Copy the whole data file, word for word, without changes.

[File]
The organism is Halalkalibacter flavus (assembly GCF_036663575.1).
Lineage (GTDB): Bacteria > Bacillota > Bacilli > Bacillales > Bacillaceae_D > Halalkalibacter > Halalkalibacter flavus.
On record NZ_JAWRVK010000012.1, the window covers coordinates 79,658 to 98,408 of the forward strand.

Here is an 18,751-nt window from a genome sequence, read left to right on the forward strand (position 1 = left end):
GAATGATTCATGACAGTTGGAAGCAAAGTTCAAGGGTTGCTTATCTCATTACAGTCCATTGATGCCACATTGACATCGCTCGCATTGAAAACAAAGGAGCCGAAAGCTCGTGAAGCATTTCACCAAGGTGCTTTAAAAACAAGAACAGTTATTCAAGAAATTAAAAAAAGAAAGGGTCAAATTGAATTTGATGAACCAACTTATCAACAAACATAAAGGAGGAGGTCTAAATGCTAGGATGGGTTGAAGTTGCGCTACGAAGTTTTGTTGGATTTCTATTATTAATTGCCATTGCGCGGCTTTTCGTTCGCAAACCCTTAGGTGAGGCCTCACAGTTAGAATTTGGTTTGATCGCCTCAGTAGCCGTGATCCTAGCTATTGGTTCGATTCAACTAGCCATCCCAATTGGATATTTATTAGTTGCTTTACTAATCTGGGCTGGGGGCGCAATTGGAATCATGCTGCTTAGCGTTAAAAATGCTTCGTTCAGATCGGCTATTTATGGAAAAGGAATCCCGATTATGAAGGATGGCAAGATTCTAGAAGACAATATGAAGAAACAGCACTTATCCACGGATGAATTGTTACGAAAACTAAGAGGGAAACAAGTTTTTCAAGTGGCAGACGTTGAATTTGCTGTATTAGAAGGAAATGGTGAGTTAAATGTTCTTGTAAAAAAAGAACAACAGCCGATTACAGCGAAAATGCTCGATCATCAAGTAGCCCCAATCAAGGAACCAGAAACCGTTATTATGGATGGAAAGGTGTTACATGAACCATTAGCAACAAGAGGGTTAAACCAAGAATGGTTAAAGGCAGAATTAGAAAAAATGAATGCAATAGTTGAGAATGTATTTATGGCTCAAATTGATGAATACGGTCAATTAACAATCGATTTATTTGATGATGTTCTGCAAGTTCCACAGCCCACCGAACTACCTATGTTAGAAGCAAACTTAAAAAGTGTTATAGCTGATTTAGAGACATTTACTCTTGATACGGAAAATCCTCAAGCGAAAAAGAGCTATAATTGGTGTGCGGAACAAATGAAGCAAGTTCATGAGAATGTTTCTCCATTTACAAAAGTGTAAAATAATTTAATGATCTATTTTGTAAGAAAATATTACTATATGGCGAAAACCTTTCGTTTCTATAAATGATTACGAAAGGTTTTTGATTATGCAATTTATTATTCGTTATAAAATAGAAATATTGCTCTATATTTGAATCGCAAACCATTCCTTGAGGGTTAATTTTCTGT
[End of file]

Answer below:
The organism is Halalkalibacter flavus (assembly GCF_036663575.1).
Lineage (GTDB): Bacteria > Bacillota > Bacilli > Bacillales > Bacillaceae_D > Halalkalibacter > Halalkalibacter flavus.
On record NZ_JAWRVK010000012.1, the window covers coordinates 79,658 to 98,408 of the forward strand.

Here is an 18,751-nt window from a genome sequence, read left to right on the forward strand (position 1 = left end):
GAATGATTCATGACAGTTGGAAGCAAAGTTCAAGGGTTGCTTATCTCATTACAGTCCATTGATGCCACATTGACATCGCTCGCATTGAAAACAAAGGAGCCGAAAGCTCGTGAAGCATTTCACCAAGGTGCTTTAAAAACAAGAACAGTTATTCAAGAAATTAAAAAAAGAAAGGGTCAAATTGAATTTGATGAACCAACTTATCAACAAACATAAAGGAGGAGGTCTAAATGCTAGGATGGGTTGAAGTTGCGCTACGAAGTTTTGTTGGATTTCTATTATTAATTGCCATTGCGCGGCTTTTCGTTCGCAAACCCTTAGGTGAGGCCTCACAGTTAGAATTTGGTTTGATCGCCTCAGTAGCCGTGATCCTAGCTATTGGTTCGATTCAACTAGCCATCCCAATTGGATATTTATTAGTTGCTTTACTAATCTGGGCTGGGGGCGCAATTGGAATCATGCTGCTTAGCGTTAAAAATGCTTCGTTCAGATCGGCTATTTATGGAAAAGGAATCCCGATTATGAAGGATGGCAAGATTCTAGAAGACAATATGAAGAAACAGCACTTATCCACGGATGAATTGTTACGAAAACTAAGAGGGAAACAAGTTTTTCAAGTGGCAGACGTTGAATTTGCTGTATTAGAAGGAAATGGTGAGTTAAATGTTCTTGTAAAAAAAGAACAACAGCCGATTACAGCGAAAATGCTCGATCATCAAGTAGCCCCAATCAAGGAACCAGAAACCGTTATTATGGATGGAAAGGTGTTACATGAACCATTAGCAACAAGAGGGTTAAACCAAGAATGGTTAAAGGCAGAATTAGAAAAAATGAATGCAATAGTTGAGAATGTATTTATGGCTCAAATTGATGAATACGGTCAATTAACAATCGATTTATTTGATGATGTTCTGCAAGTTCCACAGCCCACCGAACTACCTATGTTAGAAGCAAACTTAAAAAGTGTTATAGCTGATTTAGAGACATTTACTCTTGATACGGAAAATCCTCAAGCGAAAAAGAGCTATAATTGGTGTGCGGAACAAATGAAGCAAGTTCATGAGAATGTTTCTCCATTTACAAAAGTGTAAAATAATTTAATGATCTATTTTGTAAGAAAATATTACTATATGGCGAAAACCTTTCGTTTCTATAAATGATTACGAAAGGTTTTTGATTATGCAATTTATTATTCGTTATAAAATAGAAATATTGCTCTATATTTGAATCGCAAACCATTCCTTGAGGGTTAATTTTCTGT